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Author Topic:   I need help putting a 9" under a metric !
posted January 31, 2002 07:54 AM
I need to know the pinion angle, in my mind I was thinking 6 degrees.

This is how I was gonna set the rear-end.
1. Get the correct tire & rim bolted up the 9" then roll it under the car.

2. Set the rear of the car on jacks to the correct ride height.

3. Set the pinion angle and weld the trailing arm brackets.

Is this any where close? I'm lost for the most part.

posted January 31, 2002 12:54 PM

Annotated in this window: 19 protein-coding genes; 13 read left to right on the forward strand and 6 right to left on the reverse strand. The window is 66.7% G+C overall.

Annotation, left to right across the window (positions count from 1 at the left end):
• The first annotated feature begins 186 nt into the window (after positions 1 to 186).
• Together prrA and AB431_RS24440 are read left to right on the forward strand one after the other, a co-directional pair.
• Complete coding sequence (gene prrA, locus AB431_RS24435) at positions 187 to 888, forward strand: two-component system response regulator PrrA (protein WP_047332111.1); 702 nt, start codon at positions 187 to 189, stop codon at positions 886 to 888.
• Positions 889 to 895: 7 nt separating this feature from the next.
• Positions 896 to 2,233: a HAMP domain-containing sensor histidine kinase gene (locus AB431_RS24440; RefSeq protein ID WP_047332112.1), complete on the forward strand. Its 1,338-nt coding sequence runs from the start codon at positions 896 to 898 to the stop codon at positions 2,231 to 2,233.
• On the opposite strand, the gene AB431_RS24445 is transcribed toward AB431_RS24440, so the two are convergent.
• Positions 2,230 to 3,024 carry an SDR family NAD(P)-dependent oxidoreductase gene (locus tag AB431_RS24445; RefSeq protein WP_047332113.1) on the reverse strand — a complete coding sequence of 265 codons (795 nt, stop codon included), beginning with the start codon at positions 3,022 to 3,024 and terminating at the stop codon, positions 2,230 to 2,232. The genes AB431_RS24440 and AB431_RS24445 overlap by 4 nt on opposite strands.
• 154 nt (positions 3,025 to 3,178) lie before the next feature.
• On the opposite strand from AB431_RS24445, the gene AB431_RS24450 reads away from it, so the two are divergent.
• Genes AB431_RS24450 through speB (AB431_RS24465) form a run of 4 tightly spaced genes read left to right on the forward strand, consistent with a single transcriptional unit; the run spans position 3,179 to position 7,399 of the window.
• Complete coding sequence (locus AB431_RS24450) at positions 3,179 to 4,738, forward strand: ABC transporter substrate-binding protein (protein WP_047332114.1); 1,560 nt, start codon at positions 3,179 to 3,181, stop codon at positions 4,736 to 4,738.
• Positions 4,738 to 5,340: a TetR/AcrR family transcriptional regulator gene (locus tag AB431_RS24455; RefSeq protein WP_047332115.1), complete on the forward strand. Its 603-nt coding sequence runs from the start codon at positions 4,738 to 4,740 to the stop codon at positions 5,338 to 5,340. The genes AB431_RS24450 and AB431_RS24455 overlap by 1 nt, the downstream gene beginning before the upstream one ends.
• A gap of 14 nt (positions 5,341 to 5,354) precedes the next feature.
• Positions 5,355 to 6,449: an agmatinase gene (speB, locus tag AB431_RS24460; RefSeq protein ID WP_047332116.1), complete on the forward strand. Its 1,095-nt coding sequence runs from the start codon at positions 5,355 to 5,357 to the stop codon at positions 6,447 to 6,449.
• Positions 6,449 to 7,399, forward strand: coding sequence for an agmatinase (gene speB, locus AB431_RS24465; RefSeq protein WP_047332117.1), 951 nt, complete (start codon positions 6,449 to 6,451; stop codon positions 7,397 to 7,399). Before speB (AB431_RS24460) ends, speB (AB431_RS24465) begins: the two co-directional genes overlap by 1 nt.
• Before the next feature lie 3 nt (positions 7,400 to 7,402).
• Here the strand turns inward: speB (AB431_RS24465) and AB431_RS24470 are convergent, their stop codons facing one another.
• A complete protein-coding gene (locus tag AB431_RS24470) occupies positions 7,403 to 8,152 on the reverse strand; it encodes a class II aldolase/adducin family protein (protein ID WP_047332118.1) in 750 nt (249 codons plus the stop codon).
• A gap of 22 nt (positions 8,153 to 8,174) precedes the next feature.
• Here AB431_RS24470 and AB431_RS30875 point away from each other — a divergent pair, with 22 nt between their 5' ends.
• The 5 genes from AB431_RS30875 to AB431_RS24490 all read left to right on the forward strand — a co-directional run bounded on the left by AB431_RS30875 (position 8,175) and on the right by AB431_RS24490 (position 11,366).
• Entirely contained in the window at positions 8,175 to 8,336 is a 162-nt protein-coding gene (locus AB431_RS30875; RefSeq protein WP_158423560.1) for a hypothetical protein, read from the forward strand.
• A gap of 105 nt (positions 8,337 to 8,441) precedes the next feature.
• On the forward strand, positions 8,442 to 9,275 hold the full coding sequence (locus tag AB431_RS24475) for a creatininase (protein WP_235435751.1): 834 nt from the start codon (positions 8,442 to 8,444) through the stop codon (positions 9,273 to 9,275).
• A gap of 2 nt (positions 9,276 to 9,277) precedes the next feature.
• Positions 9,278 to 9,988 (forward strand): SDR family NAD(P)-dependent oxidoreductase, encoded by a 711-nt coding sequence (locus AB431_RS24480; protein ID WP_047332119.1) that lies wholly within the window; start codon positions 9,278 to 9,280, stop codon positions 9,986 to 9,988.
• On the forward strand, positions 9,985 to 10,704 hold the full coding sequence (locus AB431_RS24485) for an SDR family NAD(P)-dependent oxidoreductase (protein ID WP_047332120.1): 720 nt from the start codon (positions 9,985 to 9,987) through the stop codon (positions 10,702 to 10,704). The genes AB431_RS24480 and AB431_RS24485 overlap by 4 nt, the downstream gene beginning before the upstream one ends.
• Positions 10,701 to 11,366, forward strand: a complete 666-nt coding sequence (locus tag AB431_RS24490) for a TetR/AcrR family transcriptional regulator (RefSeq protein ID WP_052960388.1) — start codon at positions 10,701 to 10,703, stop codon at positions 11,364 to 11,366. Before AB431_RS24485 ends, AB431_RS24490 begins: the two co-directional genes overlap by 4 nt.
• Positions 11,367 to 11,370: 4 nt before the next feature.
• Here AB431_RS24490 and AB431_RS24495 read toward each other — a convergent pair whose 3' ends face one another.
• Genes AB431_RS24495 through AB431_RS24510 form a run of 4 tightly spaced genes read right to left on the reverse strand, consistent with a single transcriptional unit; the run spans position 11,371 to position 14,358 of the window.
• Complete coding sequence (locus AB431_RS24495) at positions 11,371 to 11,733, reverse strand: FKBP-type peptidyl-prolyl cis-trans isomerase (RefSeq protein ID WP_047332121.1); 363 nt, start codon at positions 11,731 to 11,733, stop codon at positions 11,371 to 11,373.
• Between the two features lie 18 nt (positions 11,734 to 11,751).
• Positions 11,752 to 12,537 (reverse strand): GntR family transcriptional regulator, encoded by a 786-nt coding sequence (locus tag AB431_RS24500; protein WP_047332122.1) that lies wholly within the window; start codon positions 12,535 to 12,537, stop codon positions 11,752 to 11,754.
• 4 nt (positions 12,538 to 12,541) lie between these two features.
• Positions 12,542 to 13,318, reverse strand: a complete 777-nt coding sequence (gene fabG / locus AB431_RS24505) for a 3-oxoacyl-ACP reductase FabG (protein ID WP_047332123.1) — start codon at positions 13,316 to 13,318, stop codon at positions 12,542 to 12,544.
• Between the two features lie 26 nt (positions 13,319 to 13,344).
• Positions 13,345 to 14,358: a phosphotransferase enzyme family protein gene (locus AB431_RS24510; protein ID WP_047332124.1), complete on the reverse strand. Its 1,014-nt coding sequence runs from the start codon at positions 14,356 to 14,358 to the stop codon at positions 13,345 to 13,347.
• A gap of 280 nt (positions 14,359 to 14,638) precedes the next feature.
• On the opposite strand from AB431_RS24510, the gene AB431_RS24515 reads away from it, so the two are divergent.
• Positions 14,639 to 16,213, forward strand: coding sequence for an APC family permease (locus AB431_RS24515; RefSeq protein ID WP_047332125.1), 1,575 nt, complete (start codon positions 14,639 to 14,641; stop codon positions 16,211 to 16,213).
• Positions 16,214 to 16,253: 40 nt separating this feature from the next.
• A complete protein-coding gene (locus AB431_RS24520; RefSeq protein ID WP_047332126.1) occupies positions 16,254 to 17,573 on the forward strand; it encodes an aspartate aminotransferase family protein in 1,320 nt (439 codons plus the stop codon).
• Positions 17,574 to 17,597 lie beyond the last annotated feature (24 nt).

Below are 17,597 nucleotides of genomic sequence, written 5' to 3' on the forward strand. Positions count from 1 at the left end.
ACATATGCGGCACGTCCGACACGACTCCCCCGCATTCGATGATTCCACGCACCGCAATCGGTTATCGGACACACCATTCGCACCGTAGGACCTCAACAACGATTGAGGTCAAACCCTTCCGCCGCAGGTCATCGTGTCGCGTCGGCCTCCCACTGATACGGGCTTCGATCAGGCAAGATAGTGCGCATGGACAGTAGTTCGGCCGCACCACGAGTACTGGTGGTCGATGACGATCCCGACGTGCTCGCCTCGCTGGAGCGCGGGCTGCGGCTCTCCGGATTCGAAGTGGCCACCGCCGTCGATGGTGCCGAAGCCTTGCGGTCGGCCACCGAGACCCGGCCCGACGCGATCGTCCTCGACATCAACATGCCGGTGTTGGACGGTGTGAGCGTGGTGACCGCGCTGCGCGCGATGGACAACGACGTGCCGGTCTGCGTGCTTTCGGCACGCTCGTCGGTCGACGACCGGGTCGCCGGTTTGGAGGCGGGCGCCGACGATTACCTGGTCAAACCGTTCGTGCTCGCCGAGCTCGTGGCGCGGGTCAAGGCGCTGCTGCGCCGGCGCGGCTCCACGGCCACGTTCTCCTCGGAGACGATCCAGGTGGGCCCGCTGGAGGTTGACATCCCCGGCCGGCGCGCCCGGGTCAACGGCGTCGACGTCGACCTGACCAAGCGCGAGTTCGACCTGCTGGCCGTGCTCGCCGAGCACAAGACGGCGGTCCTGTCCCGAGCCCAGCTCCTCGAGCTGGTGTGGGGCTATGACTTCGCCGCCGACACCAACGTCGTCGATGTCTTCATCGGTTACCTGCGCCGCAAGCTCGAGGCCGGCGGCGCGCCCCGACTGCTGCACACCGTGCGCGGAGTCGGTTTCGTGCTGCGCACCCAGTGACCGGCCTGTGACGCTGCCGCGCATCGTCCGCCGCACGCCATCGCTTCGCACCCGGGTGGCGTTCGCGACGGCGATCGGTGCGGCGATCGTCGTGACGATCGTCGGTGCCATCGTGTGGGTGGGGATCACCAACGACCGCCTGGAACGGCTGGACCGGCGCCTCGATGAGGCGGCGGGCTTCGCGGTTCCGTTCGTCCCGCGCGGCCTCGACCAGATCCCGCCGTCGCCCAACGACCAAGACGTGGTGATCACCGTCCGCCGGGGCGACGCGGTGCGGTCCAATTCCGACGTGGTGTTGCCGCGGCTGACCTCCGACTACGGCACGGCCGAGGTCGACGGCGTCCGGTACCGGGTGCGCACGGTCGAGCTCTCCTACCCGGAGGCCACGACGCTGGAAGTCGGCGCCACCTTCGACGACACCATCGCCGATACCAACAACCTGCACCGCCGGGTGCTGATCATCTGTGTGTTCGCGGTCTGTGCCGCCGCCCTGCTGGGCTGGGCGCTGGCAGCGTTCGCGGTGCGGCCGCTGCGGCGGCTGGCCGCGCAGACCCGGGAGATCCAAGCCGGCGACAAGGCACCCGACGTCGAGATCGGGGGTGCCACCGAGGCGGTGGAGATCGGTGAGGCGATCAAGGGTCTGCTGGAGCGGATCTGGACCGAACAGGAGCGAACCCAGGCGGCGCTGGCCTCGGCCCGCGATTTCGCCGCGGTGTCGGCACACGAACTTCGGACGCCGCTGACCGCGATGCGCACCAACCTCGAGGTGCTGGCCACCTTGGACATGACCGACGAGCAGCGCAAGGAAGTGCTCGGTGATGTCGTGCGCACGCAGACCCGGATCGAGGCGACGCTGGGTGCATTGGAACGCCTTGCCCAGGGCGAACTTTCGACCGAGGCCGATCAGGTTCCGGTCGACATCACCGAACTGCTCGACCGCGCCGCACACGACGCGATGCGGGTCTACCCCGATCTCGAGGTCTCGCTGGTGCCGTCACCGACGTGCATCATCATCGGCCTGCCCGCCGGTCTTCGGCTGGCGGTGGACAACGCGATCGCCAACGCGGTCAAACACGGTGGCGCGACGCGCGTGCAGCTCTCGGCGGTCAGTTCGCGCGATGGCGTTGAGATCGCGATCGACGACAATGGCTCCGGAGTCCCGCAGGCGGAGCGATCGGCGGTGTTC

Hughes, While perhaps not impossible,it will be very difficult to set up your 9in. under the car. If you don't get it right,it will induce all kinds of chassis problems. You really need to jig it to do it properly. Here's some pointers that may help. First, before you remove the stock rear end,install the racing springs that you intend to run..............(There will be a difference in tube diameters between the two rear ends.Make a shim 1/2 of this difference.) Place this shim in or under the spring bucket/perch that you intend to use.......OK,with your spring,spring bucket/perch and shim installed,set your ride height. At this point,check and record your existing pinion angle.Next,remove your stock rear end. ON a steel table make some stands that will fit the tube diameter of the 9 in. Place the 9 in. on the stands and measure up from the table to the center of the axle.Remove the 9 in. from the stands and place the 10 bolt in the stands....Between the stands and the axle tubes,place some shims to get the 10 bolt axle center line to the same measurement you had with the 9 in.......(all we're doing here is making allowances for the different tube diameters)...............Ok,with this done,set the pinion angle on the 10 bolt at the same degree you recorded while it was in the car. Now you can jig the mounting points on the rear end. The lower ones are easy,the upper ones more difficult.There really is no "stock location" mounting of a 9 in. in a metric as the "stock location" of the upper arms is so close to the top of the 9 in. ,that you have to raise the mounting points in order to attach the arms.............So,your upper jig must be made in such a manner that it can be bolted to the 10 bolt and then raised up for the 9 in. while traveling in the same arc as the trailling arms travel. (at least for the first time,after you know where they go,you can jig your jig and make a new one that is solid and bolted to the table) Before you take the 10 bolt out of the jig,mark the lateral location on the table of the center of the pinion,and the ends of the axle flanges. Remove the 10 bolt from the jig and put the 9 in on it. You will notice that the pinion of the 10 bolt is offset about 1 in. and the 9 in will have a greater offset.The first thing you must do is determine the desired lateral location of the pinion. Ideally,you would like your yoke to be in the stock position laterally,but that may not be possible due to the different offsets. After determining lateral location,set your pinion angle. To do this,refer to your eariler recorded pinion angle,subtract this number from your desired pinion angle and set to this new number. Example; If your eariler recorded pinion angle was plumb,and you want you angle to be 6 degrees,set it to 6 degrees. If your earlier recorded number was 2 degrees set your angle to 4 degrees.This will give you 6 degrees once you install the rear end in the car. After setting pinion angle,install your mounting brackets to jig fixtures and weld to the housing. Many guys cut the lowers off the 10 bolt and install them on the 9 in.,which is a pretty easy deal. This is about as close as you can get to stock location mounting. There are improvements over this that can be made,but you would have to make a scale drawing of your car to determine anti-squat characteristics and adjust from there. If making the jig would be infeasible,I think you would be better off to hire this job out to someone with the equipment to do it,as it will be very difficult to do under your car. Hope this helps...........